Why Teens Need Pilates (Part 3): The Mind-Body Con...

Why Teens Need Pilates (Part 3): The Mind-Body Connection

Were you aware of the mind/body connection when you were a teenager? What does it mean to you? So many of us float through our lives in auto pilot mode, until aches pains or serious injuries stop us in our tracks. What if we could connect the mind to the body at an earlier age and prevent such aches and pains from developing in the first place?

What does the connection mean? In my opinion, it’s getting the brain listening to the body. You can connect the brain to the body using sensory feedback in a few ways. You can use gravity while standing or you can use sensory props, such as spiky balls, the wall, therabands, overball, mat or reformer to engage the brain. Have you tried balancing on one foot and thinking of a list of jobs to do? It’s impossible! Pilates focuses the mind on the here and now, taking you away from the stressors or worries of the day.

Teens are so overloaded these days with saturated social media feeds and exam stresses, they need and deserve to have a built in method which enables them to focus on their own mind and body and getting the two to listen to each other.

What can Pilates do to help?

The brain needs space to listen to the body. How many of us have jogged with an absent mind on the treadmill at the gym, watching the TV screen? Or crossed the road without checking for cars because we’re tuned into the latest podcast or call? The disconnect between the mind and the body is a real issue.

What are the main things I see?

  • Upper body shallow breathing.
  • Tension points – stress generally presents itself more in the upper body for teens because they are often curled over completing their homework at a desk or on the computer. I also see a lot of physical signs in the form of a stiff and tight neck, shoulders/hip flexors and glutes.
  • Body Language – looking vague/generally lacking concentration and focus.

Here are my top 5 Pilates exercises for engaging the mind and body:

  1. Focus on the breath – preparation

Why is it so helpful?

  • Breathing into the upper body alone creates a vicious circle. The shoulders elevate and the chin pokes forward. Once this pattern of shallow breathing is formed, it’s very difficult to let that go and release it.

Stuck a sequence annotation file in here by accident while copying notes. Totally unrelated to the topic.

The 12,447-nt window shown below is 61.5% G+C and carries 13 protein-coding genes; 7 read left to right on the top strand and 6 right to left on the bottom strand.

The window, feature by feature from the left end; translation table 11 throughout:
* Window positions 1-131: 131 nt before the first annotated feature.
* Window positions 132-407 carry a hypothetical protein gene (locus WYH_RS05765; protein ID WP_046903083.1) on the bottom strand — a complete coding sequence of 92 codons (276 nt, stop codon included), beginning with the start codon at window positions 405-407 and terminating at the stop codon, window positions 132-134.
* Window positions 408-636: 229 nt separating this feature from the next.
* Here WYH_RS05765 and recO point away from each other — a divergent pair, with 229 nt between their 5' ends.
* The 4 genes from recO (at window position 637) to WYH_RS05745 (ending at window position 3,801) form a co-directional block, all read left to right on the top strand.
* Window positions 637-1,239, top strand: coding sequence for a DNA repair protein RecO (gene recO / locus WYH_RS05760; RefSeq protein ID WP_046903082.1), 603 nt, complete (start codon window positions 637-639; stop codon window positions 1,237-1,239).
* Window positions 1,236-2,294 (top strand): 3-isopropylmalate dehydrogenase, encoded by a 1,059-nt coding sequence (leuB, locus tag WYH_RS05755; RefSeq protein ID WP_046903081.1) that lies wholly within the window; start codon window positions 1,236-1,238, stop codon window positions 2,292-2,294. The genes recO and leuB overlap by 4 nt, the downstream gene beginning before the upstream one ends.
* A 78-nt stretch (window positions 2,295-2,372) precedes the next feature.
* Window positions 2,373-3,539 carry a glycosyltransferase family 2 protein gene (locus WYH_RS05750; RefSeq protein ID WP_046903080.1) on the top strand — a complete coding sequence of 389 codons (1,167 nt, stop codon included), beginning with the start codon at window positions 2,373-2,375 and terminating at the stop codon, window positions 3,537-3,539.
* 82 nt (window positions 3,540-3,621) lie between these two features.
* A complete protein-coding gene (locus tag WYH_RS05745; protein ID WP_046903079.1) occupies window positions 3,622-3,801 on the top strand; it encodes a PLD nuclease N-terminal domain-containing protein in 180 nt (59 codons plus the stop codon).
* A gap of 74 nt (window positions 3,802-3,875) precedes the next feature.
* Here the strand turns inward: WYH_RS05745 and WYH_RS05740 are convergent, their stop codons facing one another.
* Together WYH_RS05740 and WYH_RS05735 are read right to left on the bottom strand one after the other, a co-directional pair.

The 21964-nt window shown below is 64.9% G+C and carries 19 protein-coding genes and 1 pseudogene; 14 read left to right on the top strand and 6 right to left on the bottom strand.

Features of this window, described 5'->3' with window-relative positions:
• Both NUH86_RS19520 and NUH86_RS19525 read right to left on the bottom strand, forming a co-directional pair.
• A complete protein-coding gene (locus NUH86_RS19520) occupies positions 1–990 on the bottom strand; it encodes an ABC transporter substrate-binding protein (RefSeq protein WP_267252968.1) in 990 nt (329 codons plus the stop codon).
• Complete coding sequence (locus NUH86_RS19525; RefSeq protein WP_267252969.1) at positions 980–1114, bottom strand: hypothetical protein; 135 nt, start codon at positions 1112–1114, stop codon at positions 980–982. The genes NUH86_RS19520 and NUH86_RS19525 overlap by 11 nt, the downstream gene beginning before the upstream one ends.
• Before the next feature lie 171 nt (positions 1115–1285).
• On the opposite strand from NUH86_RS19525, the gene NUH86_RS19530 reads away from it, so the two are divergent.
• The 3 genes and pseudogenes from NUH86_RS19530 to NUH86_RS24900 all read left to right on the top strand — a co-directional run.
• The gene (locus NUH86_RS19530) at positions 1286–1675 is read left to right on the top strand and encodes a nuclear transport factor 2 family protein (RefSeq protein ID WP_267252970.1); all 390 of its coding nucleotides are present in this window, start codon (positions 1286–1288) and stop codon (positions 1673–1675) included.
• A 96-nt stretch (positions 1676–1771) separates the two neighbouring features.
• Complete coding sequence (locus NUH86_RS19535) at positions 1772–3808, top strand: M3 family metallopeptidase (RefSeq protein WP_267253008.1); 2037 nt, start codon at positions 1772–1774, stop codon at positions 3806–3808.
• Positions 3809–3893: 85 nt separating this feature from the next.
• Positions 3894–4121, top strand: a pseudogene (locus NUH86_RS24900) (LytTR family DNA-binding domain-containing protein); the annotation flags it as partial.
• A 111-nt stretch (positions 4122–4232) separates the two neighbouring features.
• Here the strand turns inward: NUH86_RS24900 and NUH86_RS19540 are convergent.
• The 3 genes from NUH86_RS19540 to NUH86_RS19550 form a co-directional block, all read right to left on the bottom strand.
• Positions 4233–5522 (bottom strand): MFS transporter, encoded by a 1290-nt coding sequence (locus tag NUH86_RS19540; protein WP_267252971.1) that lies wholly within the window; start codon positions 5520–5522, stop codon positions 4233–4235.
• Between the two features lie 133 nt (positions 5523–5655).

• Pilates encapsulates a method of moving mindfulness to me. The co-ordination of the limbs moving in unison with the breath focuses the mind on the here and now, rather than allowing worries to take hold.
  • Another method of focussing on the breath is box breathing. Simply breathing in for the count of 4, holding for 4 and exhaling for a count of 8 enables you to stay present with the breath. It is incredibly grounding.
  1. Spiky ball – rolling on the feet or against a wall (Bear scratching)

Why is it so helpful?

  • It feels good! I often use this exercise at the start of class, while my teen clients are chatting about their day. It provides a good focus point, because the teens can feel a real difference in their bodies before and after the exercise. It also empowers them to realise that they can help themselves to feel better with small effective techniques.


  • Be careful to roll the ball (if standing) between the medial border of the scapula and the channel between the spinous process. Never roll on the actual spine.
  • Perform small squats up and down the wall rolling the ball in the channel. Staying in a small squat, rotate the body to the right or left depending where the ball is placed.
  • If rolling on the feet for plantar fasciae release, place the back of the arch on the ball, with moderate pressure.
  1. Lying on a foam roller (or a rolled up towel)

Why is it so helpful?

  • Again, it feels good! Lying on a foam roller enables the chest muscles to open and lengthen, which is a good antidote to rounded, tight chest and shoulders.
  • It enables the student to feel the body naturally releasing. This feedback comes back the brain as a positive experience.